It's a fairly quiet week for official statistics this week, as we alluded to in our blog yesterday, but today saw the release of the ONS industrial production data for November 2015. A quick media search points to some disappointing data for manufacturing with headlines such as UK manufacturing sector in recession (FT); weak manufacturing data hits pound (Guardian) and pound plunges to five-year low on 'rubbish' UK manufacturing performance (Telegraph).
Wow, a rubbish performance is quite a statement .... what's going on?
The ONS release shows that:
- Total manufacturing output in November was 1.2% down on the same month a year ago. This was worse than the year on year decline seen in October, but a fall of a similar magnitude was reported earlier in the Summer.
- Fuelling the fall over the year as a whole was a massive fall in output in the machinery and equipment sector.
- Looking at the monthly data, production levels were 0.4% lower than in October - the second consecutive monthly fall following gains in August and September.
- The sector movements over the month included a reversal of the big October gains reported in the pharmaceutical sector.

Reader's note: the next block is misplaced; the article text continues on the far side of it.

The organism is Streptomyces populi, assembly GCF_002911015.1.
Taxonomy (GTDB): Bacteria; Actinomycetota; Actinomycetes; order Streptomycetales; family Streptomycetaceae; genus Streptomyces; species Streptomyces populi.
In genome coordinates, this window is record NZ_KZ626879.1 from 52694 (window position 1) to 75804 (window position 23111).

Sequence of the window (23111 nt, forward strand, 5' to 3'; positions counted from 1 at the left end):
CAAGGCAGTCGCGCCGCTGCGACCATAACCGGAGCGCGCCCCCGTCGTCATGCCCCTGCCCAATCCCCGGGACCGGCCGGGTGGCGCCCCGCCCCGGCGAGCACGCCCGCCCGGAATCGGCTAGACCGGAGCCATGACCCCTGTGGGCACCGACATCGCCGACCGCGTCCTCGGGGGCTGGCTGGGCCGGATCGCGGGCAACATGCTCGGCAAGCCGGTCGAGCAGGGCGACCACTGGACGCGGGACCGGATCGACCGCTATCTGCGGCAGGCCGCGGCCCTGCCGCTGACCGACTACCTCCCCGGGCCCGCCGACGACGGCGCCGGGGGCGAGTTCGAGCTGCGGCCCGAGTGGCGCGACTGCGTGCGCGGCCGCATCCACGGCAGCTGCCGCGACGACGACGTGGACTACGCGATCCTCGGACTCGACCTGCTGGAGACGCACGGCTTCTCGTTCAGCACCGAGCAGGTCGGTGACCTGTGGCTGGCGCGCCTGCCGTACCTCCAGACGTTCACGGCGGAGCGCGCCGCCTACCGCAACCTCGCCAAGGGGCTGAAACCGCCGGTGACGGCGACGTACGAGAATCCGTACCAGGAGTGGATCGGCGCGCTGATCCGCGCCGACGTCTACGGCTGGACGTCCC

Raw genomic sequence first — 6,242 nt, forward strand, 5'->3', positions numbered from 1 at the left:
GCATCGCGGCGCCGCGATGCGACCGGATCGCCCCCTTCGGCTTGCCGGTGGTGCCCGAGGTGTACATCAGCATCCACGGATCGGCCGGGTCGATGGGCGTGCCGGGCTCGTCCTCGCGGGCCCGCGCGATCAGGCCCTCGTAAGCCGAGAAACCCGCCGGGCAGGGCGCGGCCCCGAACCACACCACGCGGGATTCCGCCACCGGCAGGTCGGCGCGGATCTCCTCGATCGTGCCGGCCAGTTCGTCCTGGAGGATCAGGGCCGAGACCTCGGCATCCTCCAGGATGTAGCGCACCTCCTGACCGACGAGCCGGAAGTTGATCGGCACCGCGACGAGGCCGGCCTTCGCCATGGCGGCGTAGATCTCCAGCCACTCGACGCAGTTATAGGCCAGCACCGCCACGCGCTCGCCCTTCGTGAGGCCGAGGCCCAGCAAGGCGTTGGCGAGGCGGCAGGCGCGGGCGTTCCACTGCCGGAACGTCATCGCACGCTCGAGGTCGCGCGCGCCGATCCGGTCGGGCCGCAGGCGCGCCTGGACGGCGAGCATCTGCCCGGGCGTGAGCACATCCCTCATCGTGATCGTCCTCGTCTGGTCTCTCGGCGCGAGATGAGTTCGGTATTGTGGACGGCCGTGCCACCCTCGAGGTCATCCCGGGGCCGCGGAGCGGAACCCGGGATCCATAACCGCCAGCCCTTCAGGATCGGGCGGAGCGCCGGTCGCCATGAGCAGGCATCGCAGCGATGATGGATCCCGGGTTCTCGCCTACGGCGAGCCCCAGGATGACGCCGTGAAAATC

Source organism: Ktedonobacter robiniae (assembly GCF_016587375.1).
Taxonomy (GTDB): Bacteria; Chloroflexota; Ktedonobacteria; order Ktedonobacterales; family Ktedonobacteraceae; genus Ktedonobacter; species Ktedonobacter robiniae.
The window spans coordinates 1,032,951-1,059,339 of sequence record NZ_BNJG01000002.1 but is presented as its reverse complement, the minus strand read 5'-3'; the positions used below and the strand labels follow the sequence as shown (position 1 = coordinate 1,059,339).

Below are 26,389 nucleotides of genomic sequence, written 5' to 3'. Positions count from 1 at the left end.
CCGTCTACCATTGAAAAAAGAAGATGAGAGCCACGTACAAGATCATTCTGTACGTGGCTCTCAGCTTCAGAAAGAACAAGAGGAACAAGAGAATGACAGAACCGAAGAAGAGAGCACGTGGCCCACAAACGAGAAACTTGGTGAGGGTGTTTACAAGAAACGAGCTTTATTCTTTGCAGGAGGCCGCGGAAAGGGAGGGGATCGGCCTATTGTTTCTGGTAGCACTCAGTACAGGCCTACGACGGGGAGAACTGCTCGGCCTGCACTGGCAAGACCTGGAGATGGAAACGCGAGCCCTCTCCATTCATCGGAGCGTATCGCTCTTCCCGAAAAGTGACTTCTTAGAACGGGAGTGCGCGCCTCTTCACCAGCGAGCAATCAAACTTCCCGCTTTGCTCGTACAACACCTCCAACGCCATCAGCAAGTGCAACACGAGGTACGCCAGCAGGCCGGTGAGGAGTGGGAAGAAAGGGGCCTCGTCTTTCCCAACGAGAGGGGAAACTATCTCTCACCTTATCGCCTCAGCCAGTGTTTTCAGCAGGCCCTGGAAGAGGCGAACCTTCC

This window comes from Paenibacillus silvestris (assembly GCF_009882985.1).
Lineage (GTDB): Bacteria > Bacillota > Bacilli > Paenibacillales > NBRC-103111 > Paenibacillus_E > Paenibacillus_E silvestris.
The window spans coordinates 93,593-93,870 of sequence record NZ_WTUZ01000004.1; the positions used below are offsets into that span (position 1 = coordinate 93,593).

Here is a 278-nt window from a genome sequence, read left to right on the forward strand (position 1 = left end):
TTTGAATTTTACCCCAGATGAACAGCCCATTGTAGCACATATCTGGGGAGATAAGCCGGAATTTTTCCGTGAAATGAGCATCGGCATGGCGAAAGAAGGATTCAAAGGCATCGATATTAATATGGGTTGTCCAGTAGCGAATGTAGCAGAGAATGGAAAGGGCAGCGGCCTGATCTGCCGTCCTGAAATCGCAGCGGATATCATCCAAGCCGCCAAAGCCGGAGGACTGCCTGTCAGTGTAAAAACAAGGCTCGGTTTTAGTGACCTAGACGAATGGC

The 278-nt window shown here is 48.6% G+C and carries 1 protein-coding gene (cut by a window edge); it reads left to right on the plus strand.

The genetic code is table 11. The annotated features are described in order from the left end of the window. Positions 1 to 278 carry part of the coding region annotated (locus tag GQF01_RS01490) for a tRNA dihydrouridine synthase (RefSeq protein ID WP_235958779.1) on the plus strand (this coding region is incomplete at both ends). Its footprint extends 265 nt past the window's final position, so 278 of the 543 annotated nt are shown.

No real surprises
A weak November reading for industrial production wasn't entirely unexpected. Our Manufacturing Outlook report at the end of last year had provided an early warning signal that fourth quarter activity had weakened, with sectors such as machinery and metals leading the losses - a consequence (in part) of the persistently low oil price.
But the manufacturing sectors that posted growth over the year to November, weren't surprising either - nor was the fact that there were some. Transport, chemicals, pharmaceuticals and some parts of the textiles industry all saw production levels forge ahead in 2015.
Here's a quick snapshot of the ups and downs, along with a very quick crib sheet on some of the drivers. EEF's latest Executive Survey looks at how some of these factors are expected to evolve through 2016.
Manufacturing output by sector
% change year to Nov 15 on the same period a year ago
Weak - yes, unambiguously rubbish?
The headlines referring to a sector in recession are pretty much on point, but the diversity of the UK manufacturing sector means that a closer look will also reveal some positive trends too. So I have to take issue with claims that manufacturing's performance is unambiguously rubbish (full quote behind the Telegraph headline). Not least, because the data don't support it and also because an industry that directly employs more than 2.6 million people, accounts for more than its output share of investment, innovation and exports, and is more exposed to the global risks that many economists have been pointing to so far this year than most other sectors of our economy should not be described as rubbish.